• landscape
  • spatial planning
  • humification
  • mineralisation
  • natural framework
  • ecological uses
  • land management
  • circular chains of energy

Published Papers (8 papers)

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Research

16 pages, 2713 KiB  
Article
Contributions of Different Perennial Grass Species and Their Roots’ Characteristics to Soil Organic Carbon Accumulation
by Aida Skersiene, Alvyra Slepetiene, Vaclovas Stukonis and Egle Norkeviciene
Sustainability 2024, 16(14), 6037; https://doi.org/10.3390/su16146037 - 15 Jul 2024
Viewed by 276
Abstract
Growing perennial grasses is often cited as one of the possible and most affordable solutions for mitigating climate change. This practice is also recommended for sustainable soil management in agriculture. Our experiment involved timothy grass (Phleum pratense L.), red clover (Trifolium [...] Read more.
Growing perennial grasses is often cited as one of the possible and most affordable solutions for mitigating climate change. This practice is also recommended for sustainable soil management in agriculture. Our experiment involved timothy grass (Phleum pratense L.), red clover (Trifolium pratense L.), and their mixture; tall oat grass (Arrhenatherum elatius L.), alfalfa (Medicago sativa L.), and their mixture, with the aim of diversifying the annual rotation; and periodical, twice-per-season cultivated plots in the same area (the bare soil fallow). Soil samples were collected in late October after plant vegetation’s first, second, and third growth years from three field replicates at the soil layers 0–0.1 m, 0.1–0.2 m, and 0.2–0.3 m and plant roots—at the beginning of November in the second cultivation year. After three years, the SOC content increased in all the study areas occupied by plants, regardless of their species composition, while it decreased in fallow plots. Grass roots were characterized by the highest C/N ratio (38.2 and 45.5). The roots of the red clover–timothy grass mixture also reached a C/N ratio greater than 30. Based on our research, choosing a combination of at least two plants, such as legumes and grasses, is possibly more effective for enriching the soil with carbon compounds in a short period. Full article
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15 pages, 3162 KiB  
Article
Assessment of Management Practices to Prevent Soil Degradation Threats on Lithuanian Acid Soils
by Ieva Mockeviciene, Danute Karcauskiene, Monika Vilkiene, Regina Repsiene, Virginijus Feiza and Otilija Budryte
Sustainability 2024, 16(14), 5869; https://doi.org/10.3390/su16145869 - 10 Jul 2024
Viewed by 338
Abstract
An assessment of soil characteristics pertaining to their suitability for agricultural use in general is necessary to reverse the declining trend of soil quality and to ensure sustainable agriculture. The aim of this study was to determine the soil resistance (SRI) and degradation [...] Read more.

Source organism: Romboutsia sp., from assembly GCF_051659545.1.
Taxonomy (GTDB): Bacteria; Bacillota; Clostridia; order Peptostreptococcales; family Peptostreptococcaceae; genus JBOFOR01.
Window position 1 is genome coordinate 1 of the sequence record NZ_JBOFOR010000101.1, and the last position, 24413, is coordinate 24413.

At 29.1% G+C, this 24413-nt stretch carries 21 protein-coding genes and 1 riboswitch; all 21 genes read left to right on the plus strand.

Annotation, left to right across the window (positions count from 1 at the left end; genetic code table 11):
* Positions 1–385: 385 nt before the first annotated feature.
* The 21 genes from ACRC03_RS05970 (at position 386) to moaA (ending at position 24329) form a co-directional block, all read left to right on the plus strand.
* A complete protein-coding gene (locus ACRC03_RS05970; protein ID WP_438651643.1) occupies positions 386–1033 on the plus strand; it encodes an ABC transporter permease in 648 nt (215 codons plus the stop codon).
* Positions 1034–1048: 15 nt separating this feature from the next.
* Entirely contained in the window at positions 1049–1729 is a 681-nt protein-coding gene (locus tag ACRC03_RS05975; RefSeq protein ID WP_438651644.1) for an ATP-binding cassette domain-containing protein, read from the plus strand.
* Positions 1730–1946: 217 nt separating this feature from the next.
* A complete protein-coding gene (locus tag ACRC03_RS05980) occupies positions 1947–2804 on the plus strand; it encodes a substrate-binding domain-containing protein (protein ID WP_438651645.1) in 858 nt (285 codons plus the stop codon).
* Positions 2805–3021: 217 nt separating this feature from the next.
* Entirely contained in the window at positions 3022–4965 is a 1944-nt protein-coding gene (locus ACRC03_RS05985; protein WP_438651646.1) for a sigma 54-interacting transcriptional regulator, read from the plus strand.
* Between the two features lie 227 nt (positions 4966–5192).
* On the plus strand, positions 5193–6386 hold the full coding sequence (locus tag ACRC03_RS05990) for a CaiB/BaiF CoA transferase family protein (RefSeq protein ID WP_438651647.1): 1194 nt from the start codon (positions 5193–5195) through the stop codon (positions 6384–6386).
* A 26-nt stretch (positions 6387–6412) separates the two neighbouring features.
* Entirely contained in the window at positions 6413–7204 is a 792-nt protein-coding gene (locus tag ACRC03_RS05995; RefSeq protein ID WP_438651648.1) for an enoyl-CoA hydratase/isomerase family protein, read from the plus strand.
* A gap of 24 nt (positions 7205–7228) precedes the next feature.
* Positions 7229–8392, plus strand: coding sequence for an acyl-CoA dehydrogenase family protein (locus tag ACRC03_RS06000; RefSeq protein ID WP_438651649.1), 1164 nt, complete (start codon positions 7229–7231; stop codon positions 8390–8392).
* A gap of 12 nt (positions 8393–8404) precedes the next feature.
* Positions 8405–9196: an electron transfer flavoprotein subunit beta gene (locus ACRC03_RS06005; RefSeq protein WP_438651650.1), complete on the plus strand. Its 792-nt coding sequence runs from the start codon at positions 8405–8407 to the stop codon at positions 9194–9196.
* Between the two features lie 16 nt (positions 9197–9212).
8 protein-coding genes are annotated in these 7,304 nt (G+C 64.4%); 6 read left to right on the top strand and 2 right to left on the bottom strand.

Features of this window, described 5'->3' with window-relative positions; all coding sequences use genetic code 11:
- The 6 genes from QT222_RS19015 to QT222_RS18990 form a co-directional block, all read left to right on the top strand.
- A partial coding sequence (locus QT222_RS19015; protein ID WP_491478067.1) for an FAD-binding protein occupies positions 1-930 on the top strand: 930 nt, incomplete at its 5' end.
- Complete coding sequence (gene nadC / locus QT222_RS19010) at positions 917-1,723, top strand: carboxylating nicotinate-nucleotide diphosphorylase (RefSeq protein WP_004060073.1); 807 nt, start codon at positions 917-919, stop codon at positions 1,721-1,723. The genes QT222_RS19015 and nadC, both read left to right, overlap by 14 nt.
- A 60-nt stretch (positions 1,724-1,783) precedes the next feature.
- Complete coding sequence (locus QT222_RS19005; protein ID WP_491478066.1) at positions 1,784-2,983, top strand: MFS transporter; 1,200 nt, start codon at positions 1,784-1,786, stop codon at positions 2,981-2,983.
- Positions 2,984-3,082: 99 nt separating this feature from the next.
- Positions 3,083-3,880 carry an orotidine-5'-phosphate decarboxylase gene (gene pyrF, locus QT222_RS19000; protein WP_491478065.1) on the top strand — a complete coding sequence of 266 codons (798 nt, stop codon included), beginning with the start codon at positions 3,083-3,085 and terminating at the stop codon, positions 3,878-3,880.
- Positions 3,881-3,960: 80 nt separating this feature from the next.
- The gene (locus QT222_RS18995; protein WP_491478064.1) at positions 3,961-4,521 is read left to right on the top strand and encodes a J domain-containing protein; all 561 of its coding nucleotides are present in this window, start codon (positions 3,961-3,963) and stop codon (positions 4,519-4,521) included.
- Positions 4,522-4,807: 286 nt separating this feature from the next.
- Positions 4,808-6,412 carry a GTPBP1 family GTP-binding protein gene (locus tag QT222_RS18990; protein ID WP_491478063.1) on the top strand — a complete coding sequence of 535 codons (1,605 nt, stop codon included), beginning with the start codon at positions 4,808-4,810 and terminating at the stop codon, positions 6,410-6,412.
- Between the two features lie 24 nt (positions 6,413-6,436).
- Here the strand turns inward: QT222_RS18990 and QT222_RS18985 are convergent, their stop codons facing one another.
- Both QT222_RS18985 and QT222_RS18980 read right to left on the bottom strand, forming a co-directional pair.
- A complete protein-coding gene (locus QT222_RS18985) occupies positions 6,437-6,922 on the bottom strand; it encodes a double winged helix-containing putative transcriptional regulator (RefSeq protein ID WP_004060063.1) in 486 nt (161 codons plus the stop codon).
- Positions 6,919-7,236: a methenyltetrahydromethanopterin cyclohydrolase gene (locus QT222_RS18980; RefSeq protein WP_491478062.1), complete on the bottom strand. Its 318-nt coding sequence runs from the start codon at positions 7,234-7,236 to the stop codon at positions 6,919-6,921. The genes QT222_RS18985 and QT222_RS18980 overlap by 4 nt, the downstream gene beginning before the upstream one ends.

An assessment of soil characteristics pertaining to their suitability for agricultural use in general is necessary to reverse the declining trend of soil quality and to ensure sustainable agriculture. The aim of this study was to determine the soil resistance (SRI) and degradation indices (SDI) under different agrotechniques and to find out whether management-induced changes are large enough to reduce soil degradation. The study was based on the comparison of physicochemical data of 3 long-term experiments conducted in the western part of Lithuania. Changes in soil properties over the past 20 years (1999–2019) have been determined. The most commonly used measures in Lithuania, such as soil liming, manuring, residue maintenance, and tillage, were selected for the analysis. The analysis carried out showed that the soil, which was fertilized with manure, had a higher value of soil quality parameters compared to natural Retisol: organic matter (by 0.53 percentage points), total nitrogen (by 0.04 percentage points), and the available amounts of phosphorus (by 69 mg/kg) and potassium (by 6.6 mg/kg). The assessment of the relative annual change in SOC content revealed that long-term soil manuring has significant SOC sequestration capability. Among the soil management techniques examined, it appeared that the greatest relative annual change (0.47 g kg−1yr−1) in SOC content was noted in manured soil. The results indicate that the higher degradation, and resistance values were observed in acid soil (pH 4.2), where liming was applied, indicating greater sensitivity to degradation. Based on analyzed indices, the agricultural practices ranked as: manuring > residue management > reduced tillage > liming. The lowest SRI values were obtained for low level of nutrients (from −0.11 to 0.89), organic carbon (from −0.72 to −0.49), and pH (from −0.25 to –0.1), indicating that these properties are more sensitive to applied agricultural practices compared to others. All these findings provide information for promoting better soil management, soil protection, land use planning, and the planning of remedial measures, especially in the most afflicted areas. Full article